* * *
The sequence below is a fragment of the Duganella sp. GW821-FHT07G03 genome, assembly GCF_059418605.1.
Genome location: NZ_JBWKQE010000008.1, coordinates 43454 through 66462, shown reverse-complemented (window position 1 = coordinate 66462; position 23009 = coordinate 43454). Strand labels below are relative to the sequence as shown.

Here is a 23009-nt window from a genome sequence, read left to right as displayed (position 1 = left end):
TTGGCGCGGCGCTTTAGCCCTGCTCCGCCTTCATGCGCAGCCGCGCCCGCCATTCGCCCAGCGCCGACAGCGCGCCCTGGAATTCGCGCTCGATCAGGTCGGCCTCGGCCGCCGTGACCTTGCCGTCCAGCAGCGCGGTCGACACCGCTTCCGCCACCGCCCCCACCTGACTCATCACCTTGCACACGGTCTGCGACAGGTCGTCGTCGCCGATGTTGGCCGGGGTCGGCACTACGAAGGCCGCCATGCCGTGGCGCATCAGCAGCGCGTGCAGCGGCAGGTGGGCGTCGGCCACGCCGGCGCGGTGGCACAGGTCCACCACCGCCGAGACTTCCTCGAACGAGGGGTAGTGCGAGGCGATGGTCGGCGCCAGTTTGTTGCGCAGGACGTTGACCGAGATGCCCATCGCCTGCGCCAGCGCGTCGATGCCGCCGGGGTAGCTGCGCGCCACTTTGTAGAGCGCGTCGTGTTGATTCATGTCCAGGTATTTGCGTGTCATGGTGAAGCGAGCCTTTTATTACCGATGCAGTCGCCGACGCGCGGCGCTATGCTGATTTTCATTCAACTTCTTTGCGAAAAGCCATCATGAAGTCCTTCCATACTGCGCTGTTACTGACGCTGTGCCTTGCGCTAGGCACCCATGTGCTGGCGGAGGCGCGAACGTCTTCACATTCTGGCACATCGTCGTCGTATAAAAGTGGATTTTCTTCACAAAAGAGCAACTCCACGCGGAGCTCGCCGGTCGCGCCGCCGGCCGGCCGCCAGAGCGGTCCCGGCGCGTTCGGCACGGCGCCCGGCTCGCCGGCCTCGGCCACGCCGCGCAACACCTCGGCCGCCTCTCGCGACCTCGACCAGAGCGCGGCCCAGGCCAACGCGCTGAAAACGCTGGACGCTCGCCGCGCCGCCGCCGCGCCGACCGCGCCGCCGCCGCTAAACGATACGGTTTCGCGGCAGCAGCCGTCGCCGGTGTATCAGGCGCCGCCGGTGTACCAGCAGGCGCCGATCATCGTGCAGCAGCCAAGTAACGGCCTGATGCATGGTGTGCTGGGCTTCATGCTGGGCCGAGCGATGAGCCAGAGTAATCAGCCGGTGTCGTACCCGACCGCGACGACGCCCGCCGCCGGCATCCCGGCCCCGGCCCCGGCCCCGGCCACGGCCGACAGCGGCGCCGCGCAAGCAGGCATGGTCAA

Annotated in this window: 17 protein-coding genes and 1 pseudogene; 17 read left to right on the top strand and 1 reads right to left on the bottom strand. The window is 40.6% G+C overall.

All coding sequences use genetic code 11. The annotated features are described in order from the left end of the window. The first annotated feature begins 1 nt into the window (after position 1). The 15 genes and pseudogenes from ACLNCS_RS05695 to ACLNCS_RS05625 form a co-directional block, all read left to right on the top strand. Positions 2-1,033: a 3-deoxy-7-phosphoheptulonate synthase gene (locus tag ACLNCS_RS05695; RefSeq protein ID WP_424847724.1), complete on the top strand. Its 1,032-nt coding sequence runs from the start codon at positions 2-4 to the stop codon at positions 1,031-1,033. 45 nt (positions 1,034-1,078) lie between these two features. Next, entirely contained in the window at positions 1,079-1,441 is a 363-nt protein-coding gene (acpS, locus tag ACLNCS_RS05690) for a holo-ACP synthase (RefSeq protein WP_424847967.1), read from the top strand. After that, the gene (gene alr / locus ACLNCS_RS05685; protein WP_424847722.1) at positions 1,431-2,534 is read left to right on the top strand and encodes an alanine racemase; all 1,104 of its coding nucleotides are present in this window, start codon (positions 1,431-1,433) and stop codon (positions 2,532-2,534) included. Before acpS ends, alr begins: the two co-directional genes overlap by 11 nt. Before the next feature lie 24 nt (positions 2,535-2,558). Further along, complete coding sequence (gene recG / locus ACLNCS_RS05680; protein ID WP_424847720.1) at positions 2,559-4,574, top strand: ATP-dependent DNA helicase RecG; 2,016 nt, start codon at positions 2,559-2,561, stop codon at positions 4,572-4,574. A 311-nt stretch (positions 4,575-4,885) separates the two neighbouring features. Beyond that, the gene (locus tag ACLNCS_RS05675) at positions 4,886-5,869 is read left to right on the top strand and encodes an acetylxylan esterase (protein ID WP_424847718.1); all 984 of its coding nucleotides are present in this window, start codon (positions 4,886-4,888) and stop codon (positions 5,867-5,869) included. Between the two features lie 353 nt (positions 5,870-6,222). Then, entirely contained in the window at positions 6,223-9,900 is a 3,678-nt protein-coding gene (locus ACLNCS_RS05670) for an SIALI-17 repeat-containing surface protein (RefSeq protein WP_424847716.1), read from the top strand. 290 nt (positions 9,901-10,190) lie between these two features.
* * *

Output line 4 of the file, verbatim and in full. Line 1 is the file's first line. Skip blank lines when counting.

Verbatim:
TTGGCGCGGCGCTTTAGCCCTGCTCCGCCTTCATGCGCAGCCGCGCCCGCCATTCGCCCAGCGCCGACAGCGCGCCCTGGAATTCGCGCTCGATCAGGTCGGCCTCGGCCGCCGTGACCTTGCCGTCCAGCAGCGCGGTCGACACCGCTTCCGCCACCGCCCCCACCTGACTCATCACCTTGCACACGGTCTGCGACAGGTCGTCGTCGCCGATGTTGGCCGGGGTCGGCACTACGAAGGCCGCCATGCCGTGGCGCATCAGCAGCGCGTGCAGCGGCAGGTGGGCGTCGGCCACGCCGGCGCGGTGGCACAGGTCCACCACCGCCGAGACTTCCTCGAACGAGGGGTAGTGCGAGGCGATGGTCGGCGCCAGTTTGTTGCGCAGGACGTTGACCGAGATGCCCATCGCCTGCGCCAGCGCGTCGATGCCGCCGGGGTAGCTGCGCGCCACTTTGTAGAGCGCGTCGTGTTGATTCATGTCCAGGTATTTGCGTGTCATGGTGAAGCGAGCCTTTTATTACCGATGCAGTCGCCGACGCGCGGCGCTATGCTGATTTTCATTCAACTTCTTTGCGAAAAGCCATCATGAAGTCCTTCCATACTGCGCTGTTACTGACGCTGTGCCTTGCGCTAGGCACCCATGTGCTGGCGGAGGCGCGAACGTCTTCACATTCTGGCACATCGTCGTCGTATAAAAGTGGATTTTCTTCACAAAAGAGCAACTCCACGCGGAGCTCGCCGGTCGCGCCGCCGGCCGGCCGCCAGAGCGGTCCCGGCGCGTTCGGCACGGCGCCCGGCTCGCCGGCCTCGGCCACGCCGCGCAACACCTCGGCCGCCTCTCGCGACCTCGACCAGAGCGCGGCCCAGGCCAACGCGCTGAAAACGCTGGACGCTCGCCGCGCCGCCGCCGCGCCGACCGCGCCGCCGCCGCTAAACGATACGGTTTCGCGGCAGCAGCCGTCGCCGGTGTATCAGGCGCCGCCGGTGTACCAGCAGGCGCCGATCATCGTGCAGCAGCCAAGTAACGGCCTGATGCATGGTGTGCTGGGCTTCATGCTGGGCCGAGCGATGAGCCAGAGTAATCAGCCGGTGTCGTACCCGACCGCGACGACGCCCGCCGCCGGCATCCCGGCCCCGGCCCCGGCCCCGGCCACGGCCGACAGCGGCGCCGCGCAAGCAGGCATGGTCAA